The Montreal Gazette made me very happy on Wednesday.
Reporter Pat Hickey (no, not the former NHL player) talked about Russian reports that Vyacheslav Bykov and Igor Zakharian, the head and assistant coaches of the Russian national team, were possible coaching candidates for the Montreal Canadiens. Russian media leaks tend to be erroneous to say the least, but they have Zakharian suggesting an offer was on the table, but the Russian coaching tandem opted for oil rich Ufa of the KHL instead.
The Montreal Canadiens have had no comment. But Bykov does meet two standards for the Habs. He is fluent in French, as he learned the language while starring as a player with Fribourg in the Swiss league. He is also a very successful coach, capturing back to back world championships and leading a Russia team that many people consider the favorites to win the 2010 Olympic gold medal.
Montreal does have a lot of Russian players of late, so maybe it is not so far fetched. But Regardless of the accuracy of the Russian story and quotes, the news made me happy as it allowed me the opportunity to share some memories of my favorite Soviet player of the 1980s.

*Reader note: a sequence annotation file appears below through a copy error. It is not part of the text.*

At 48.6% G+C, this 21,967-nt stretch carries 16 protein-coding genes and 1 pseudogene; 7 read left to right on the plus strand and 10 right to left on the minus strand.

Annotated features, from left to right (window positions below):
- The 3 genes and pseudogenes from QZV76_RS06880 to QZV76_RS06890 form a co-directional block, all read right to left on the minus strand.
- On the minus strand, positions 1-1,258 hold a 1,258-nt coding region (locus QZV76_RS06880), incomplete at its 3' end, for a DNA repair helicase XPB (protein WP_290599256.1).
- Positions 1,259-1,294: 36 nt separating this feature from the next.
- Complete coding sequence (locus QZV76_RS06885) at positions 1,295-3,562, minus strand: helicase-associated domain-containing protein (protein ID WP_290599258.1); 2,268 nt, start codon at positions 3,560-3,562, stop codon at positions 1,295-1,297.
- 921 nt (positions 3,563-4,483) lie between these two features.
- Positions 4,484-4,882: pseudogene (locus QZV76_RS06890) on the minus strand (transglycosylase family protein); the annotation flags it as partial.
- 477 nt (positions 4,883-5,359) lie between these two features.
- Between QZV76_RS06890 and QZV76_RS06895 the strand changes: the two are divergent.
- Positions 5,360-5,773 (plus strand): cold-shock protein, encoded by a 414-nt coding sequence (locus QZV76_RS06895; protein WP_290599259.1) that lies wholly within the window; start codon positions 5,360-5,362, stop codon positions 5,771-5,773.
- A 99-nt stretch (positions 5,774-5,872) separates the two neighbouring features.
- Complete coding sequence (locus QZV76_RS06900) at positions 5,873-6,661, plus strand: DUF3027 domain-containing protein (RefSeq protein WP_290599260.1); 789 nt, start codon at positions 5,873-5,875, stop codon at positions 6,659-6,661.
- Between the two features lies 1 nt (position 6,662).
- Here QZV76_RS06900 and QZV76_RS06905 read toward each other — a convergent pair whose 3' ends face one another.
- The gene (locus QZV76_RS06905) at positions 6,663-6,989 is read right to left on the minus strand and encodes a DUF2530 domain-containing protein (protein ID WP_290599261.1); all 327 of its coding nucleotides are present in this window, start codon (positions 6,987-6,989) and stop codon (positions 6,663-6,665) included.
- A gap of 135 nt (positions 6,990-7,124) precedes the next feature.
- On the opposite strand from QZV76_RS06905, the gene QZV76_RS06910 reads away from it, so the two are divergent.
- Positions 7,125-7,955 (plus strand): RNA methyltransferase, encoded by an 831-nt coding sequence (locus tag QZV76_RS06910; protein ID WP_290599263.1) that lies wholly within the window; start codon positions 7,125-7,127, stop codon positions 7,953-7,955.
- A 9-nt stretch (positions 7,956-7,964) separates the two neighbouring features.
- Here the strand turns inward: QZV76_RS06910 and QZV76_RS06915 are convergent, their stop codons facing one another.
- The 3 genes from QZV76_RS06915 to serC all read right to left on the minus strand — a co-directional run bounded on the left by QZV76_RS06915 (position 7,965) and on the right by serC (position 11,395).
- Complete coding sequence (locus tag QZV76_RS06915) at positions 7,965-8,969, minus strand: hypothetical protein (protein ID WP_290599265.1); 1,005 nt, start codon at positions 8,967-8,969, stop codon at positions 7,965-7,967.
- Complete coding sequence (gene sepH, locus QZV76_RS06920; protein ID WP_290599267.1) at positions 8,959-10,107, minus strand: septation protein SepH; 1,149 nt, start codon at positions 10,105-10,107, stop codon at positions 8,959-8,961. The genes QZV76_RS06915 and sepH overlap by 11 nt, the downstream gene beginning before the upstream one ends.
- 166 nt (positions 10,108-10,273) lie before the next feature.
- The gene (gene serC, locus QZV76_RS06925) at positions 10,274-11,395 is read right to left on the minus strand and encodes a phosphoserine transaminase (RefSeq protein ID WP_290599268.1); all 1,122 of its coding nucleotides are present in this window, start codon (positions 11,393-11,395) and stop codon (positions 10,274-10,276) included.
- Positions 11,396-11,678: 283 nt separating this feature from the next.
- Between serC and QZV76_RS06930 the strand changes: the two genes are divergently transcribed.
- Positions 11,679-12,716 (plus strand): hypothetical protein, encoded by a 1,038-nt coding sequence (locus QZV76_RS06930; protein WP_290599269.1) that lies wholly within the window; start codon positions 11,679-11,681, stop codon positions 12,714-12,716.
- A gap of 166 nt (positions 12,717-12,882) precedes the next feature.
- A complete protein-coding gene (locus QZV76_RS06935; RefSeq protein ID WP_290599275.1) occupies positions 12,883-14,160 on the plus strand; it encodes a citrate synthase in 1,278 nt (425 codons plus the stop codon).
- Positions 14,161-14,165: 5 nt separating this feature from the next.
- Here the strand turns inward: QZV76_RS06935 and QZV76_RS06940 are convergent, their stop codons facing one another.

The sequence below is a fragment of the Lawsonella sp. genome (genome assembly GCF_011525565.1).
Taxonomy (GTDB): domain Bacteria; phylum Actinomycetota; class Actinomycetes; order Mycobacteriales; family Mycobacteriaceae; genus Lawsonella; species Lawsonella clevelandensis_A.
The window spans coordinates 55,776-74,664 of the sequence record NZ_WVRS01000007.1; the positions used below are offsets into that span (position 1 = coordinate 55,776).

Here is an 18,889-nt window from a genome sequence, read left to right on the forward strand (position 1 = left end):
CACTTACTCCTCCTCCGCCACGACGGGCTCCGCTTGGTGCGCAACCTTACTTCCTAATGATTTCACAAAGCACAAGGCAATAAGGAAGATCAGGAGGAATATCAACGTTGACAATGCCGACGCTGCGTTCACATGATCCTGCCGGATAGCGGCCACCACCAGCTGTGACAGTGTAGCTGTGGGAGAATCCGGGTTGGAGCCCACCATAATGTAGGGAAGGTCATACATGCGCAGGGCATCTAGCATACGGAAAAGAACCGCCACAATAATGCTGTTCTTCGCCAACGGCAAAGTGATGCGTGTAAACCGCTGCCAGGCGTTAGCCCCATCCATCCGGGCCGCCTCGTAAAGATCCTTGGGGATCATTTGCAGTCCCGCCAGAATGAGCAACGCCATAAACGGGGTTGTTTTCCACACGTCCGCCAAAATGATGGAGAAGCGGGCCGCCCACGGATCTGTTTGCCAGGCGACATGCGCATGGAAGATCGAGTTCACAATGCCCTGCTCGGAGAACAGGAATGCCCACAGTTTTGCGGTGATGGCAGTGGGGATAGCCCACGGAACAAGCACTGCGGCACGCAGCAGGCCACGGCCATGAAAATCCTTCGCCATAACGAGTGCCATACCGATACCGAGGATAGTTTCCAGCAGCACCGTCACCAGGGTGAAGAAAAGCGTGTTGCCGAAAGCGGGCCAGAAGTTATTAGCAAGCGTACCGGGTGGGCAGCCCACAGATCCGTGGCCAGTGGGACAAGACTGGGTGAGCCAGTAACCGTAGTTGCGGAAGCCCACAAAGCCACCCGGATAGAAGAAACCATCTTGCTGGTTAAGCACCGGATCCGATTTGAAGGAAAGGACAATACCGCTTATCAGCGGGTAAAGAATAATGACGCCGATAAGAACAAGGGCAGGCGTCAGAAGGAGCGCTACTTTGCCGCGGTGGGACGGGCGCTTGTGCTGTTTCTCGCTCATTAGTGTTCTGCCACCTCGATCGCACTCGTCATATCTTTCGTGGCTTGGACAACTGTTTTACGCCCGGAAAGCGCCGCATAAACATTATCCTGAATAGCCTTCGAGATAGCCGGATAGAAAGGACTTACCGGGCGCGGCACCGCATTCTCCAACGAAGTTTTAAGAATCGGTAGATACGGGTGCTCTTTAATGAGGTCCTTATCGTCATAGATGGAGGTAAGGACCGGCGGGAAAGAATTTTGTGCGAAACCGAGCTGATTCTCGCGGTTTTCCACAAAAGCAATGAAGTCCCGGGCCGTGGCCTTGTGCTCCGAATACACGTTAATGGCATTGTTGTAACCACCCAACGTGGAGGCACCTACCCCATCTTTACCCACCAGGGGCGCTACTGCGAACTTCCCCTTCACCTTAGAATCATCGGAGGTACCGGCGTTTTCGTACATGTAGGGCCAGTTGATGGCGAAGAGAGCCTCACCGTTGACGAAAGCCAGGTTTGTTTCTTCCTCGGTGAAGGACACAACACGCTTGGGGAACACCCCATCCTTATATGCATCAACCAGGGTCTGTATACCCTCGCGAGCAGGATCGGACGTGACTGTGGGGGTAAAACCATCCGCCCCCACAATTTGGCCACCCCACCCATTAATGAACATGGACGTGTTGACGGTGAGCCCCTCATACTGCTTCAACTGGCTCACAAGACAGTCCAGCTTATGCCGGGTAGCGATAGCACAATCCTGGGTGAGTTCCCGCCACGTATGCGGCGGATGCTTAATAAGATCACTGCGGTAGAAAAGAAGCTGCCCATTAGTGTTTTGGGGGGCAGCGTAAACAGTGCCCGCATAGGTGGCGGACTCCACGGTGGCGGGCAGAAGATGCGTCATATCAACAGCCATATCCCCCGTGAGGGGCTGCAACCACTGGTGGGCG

Bykov, along with Andrei Khomutov especially and later Valery Kamesnky, centered a great line of incredible chemistry. They played a smooth, uninterrupted style of game. Their hockey truly was beautiful hockey, an absolute joy to watch. Their criss-crossing skating with dazzling passing displays dizzied the best of defenses and wore down the opponents. The only thing more nimble than their feet was their hands.
I share more of my memories here with the Vyacheslav Bykov full biography.
I've also had the time to remember some other international hockey stars: Valeri Vasiliev, Erich Kuhnhackl, Alexander Maltsev, Mike Eruzione, Jimmy Foster, Bibi Torriani, and the unique story of twin brothers Frantisek and Steve Tikal.